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Title: Chicks and SNPs--an entree into identifying genes conferring disease resistance in chicken

item Cheng, Hans
item MACEACHERN, SEAN - Cobb-Vantress, Inc
item SUBRAMANIAM, SUGA - Michigan State University
item MUIR, WILLIAM - Purdue University

Submitted to: Meeting Abstract
Publication Type: Abstract Only
Publication Acceptance Date: 5/2/2011
Publication Date: 5/2/2011
Citation: Cheng, H.H., MacEachern, S., Subramaniam, S., Muir, W.M. 2011. Chicks and SNPs--an entree into identifying genes conferring disease resistance in chicken [abstract]. Applied Genomics for Sustainable Livestock Breeding Conference Handbook, May 2-5, 2011, Melbourne, Australia. p. 3.

Interpretive Summary:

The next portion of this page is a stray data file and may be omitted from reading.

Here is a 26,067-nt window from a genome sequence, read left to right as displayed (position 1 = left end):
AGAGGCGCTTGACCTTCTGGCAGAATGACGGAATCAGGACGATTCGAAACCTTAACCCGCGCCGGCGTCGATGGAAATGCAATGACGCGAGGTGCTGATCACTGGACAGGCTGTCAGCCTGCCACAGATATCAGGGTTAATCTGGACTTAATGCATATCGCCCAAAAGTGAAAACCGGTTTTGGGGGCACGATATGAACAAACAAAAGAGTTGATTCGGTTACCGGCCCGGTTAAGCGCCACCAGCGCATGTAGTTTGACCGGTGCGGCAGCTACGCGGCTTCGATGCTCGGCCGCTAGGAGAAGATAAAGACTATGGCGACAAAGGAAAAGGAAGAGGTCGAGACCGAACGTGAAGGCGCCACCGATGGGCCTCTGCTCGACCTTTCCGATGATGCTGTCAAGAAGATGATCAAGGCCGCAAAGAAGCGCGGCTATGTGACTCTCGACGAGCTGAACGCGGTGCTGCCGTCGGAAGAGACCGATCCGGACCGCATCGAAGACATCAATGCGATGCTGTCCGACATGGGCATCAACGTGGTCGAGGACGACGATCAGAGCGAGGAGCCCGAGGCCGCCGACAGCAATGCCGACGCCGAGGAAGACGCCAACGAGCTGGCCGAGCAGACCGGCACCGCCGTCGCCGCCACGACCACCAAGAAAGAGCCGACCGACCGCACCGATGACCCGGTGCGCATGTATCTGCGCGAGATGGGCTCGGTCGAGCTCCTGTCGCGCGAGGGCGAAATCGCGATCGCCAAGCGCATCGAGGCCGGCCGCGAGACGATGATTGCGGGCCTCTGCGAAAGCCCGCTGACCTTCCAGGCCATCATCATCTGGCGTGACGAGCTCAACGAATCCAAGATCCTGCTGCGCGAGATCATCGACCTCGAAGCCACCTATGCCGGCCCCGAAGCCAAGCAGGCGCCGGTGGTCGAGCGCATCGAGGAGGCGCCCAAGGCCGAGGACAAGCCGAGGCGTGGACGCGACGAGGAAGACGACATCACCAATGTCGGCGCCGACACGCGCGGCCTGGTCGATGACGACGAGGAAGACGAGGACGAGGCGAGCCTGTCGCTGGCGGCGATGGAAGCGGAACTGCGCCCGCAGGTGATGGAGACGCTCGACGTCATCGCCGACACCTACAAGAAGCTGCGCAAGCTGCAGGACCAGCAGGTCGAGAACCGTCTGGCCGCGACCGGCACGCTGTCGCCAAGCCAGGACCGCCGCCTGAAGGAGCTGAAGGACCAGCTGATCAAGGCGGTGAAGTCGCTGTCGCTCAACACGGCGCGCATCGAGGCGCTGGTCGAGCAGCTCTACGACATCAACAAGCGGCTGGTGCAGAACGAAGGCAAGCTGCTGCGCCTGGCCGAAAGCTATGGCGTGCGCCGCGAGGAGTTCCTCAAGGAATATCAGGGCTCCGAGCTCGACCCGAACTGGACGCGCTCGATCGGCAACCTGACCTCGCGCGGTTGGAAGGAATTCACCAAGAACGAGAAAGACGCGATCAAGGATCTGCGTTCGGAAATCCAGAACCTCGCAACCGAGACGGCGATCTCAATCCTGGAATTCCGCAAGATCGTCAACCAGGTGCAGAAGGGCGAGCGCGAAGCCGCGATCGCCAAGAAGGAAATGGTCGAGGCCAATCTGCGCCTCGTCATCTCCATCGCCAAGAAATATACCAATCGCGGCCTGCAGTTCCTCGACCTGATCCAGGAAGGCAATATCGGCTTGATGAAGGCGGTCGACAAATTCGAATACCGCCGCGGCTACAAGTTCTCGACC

Technical Abstract: With high-density chicken rearing, control of infectious diseases are critical for economic viability and maintaining public confidence in poultry products. Among poultry diseases, Marek’s disease (MD), a lymphoproliferative disease caused by the highly oncogenic herpesvirus Marek's disease virus (MDV), continues to be a major concern. The fear of MD is further enhanced by unpredictable vaccine breaks that result in devastating losses. The field of genomics offers one of the more exciting avenues for enhancing control of MD. By identifying genes that confer genetic resistance, it should become possible to select for birds with superior disease resistance. Genetic resistance to MD is a complex trait controlled by many genes. Most genome-wide efforts for complex traits rely on linkage between the causative gene and a genetic marker, which results in limited detection power and resolution of gene location. An alternate method is to screen for allele-specific expression (ASE), a simple yet powerful approach, where the expression of each gene allele is compared within an RNA sample. When the expression of the alleles is not equal, then one can unequivocally declare ASE and the presence of a polymorphic cis-acting (genetic) element for that gene as linkage disequilibrium (LD) is confined to the transcriptional unit. The only requirements for ASE to work are: (1) the assumption that variation in expression between alleles of a gene are responsible for part of the phenotypic variation, and (2) the existence of a cSNP to monitor the alleles. Response to MDV inflection in chickens was evaluated using next generation sequencing on a limited number of samples to query for ASE followed by Illumina GoldenGate assays to validate and expand the number of samples. Our results clearly demonstrate that ASE is an efficient method to identify potentially most or all of the genes for this complex trait. The identified cSNPs can be further evaluated in resource populations to determine their size of effect on genetic resistance to MD as well as be directly implemented in genomic selection programs.